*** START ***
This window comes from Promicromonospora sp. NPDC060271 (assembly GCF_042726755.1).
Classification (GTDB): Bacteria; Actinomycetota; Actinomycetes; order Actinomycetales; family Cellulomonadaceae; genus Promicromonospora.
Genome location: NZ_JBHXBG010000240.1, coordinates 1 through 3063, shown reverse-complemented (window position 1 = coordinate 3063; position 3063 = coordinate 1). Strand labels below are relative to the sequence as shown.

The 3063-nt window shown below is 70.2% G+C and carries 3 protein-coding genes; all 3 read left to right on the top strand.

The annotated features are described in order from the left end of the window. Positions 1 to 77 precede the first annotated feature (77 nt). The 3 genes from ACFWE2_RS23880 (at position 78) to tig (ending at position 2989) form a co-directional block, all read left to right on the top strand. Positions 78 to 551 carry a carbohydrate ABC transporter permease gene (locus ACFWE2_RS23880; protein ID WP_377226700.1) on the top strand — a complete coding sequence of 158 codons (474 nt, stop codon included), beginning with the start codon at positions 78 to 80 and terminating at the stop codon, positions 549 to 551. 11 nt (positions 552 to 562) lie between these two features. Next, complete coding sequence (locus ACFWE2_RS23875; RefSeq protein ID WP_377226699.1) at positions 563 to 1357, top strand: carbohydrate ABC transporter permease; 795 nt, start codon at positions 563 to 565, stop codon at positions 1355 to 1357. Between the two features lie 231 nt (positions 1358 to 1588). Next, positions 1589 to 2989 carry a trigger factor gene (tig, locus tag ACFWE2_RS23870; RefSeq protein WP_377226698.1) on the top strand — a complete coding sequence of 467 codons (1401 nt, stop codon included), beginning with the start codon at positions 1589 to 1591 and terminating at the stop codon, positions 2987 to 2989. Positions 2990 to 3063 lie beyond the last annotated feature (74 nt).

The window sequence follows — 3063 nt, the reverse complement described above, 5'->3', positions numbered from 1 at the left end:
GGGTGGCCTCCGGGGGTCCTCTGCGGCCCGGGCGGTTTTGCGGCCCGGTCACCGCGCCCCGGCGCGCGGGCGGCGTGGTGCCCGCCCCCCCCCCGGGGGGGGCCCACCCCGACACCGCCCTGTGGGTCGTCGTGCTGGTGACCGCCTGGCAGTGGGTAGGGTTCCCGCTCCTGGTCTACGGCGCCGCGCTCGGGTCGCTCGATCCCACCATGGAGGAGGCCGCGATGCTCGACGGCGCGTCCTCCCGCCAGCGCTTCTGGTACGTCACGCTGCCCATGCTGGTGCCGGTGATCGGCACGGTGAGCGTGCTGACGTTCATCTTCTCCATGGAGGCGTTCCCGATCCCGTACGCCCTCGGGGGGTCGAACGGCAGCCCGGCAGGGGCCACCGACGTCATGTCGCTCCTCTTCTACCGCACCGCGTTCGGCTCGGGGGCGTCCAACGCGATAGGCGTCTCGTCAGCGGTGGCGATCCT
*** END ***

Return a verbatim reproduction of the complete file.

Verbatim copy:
This window comes from Promicromonospora sp. NPDC060271 (assembly GCF_042726755.1).
Classification (GTDB): Bacteria; Actinomycetota; Actinomycetes; order Actinomycetales; family Cellulomonadaceae; genus Promicromonospora.
Genome location: NZ_JBHXBG010000240.1, coordinates 1 through 3063, shown reverse-complemented (window position 1 = coordinate 3063; position 3063 = coordinate 1). Strand labels below are relative to the sequence as shown.

The 3063-nt window shown below is 70.2% G+C and carries 3 protein-coding genes; all 3 read left to right on the top strand.

The annotated features are described in order from the left end of the window. Positions 1 to 77 precede the first annotated feature (77 nt). The 3 genes from ACFWE2_RS23880 (at position 78) to tig (ending at position 2989) form a co-directional block, all read left to right on the top strand. Positions 78 to 551 carry a carbohydrate ABC transporter permease gene (locus ACFWE2_RS23880; protein ID WP_377226700.1) on the top strand — a complete coding sequence of 158 codons (474 nt, stop codon included), beginning with the start codon at positions 78 to 80 and terminating at the stop codon, positions 549 to 551. 11 nt (positions 552 to 562) lie between these two features. Next, complete coding sequence (locus ACFWE2_RS23875; RefSeq protein ID WP_377226699.1) at positions 563 to 1357, top strand: carbohydrate ABC transporter permease; 795 nt, start codon at positions 563 to 565, stop codon at positions 1355 to 1357. Between the two features lie 231 nt (positions 1358 to 1588). Next, positions 1589 to 2989 carry a trigger factor gene (tig, locus tag ACFWE2_RS23870; RefSeq protein WP_377226698.1) on the top strand — a complete coding sequence of 467 codons (1401 nt, stop codon included), beginning with the start codon at positions 1589 to 1591 and terminating at the stop codon, positions 2987 to 2989. Positions 2990 to 3063 lie beyond the last annotated feature (74 nt).

The window sequence follows — 3063 nt, the reverse complement described above, 5'->3', positions numbered from 1 at the left end:
GGGTGGCCTCCGGGGGTCCTCTGCGGCCCGGGCGGTTTTGCGGCCCGGTCACCGCGCCCCGGCGCGCGGGCGGCGTGGTGCCCGCCCCCCCCCCGGGGGGGGCCCACCCCGACACCGCCCTGTGGGTCGTCGTGCTGGTGACCGCCTGGCAGTGGGTAGGGTTCCCGCTCCTGGTCTACGGCGCCGCGCTCGGGTCGCTCGATCCCACCATGGAGGAGGCCGCGATGCTCGACGGCGCGTCCTCCCGCCAGCGCTTCTGGTACGTCACGCTGCCCATGCTGGTGCCGGTGATCGGCACGGTGAGCGTGCTGACGTTCATCTTCTCCATGGAGGCGTTCCCGATCCCGTACGCCCTCGGGGGGTCGAACGGCAGCCCGGCAGGGGCCACCGACGTCATGTCGCTCCTCTTCTACCGCACCGCGTTCGGCTCGGGGGCGTCCAACGCGATAGGCGTCTCGTCAGCGGTGGCGATCCT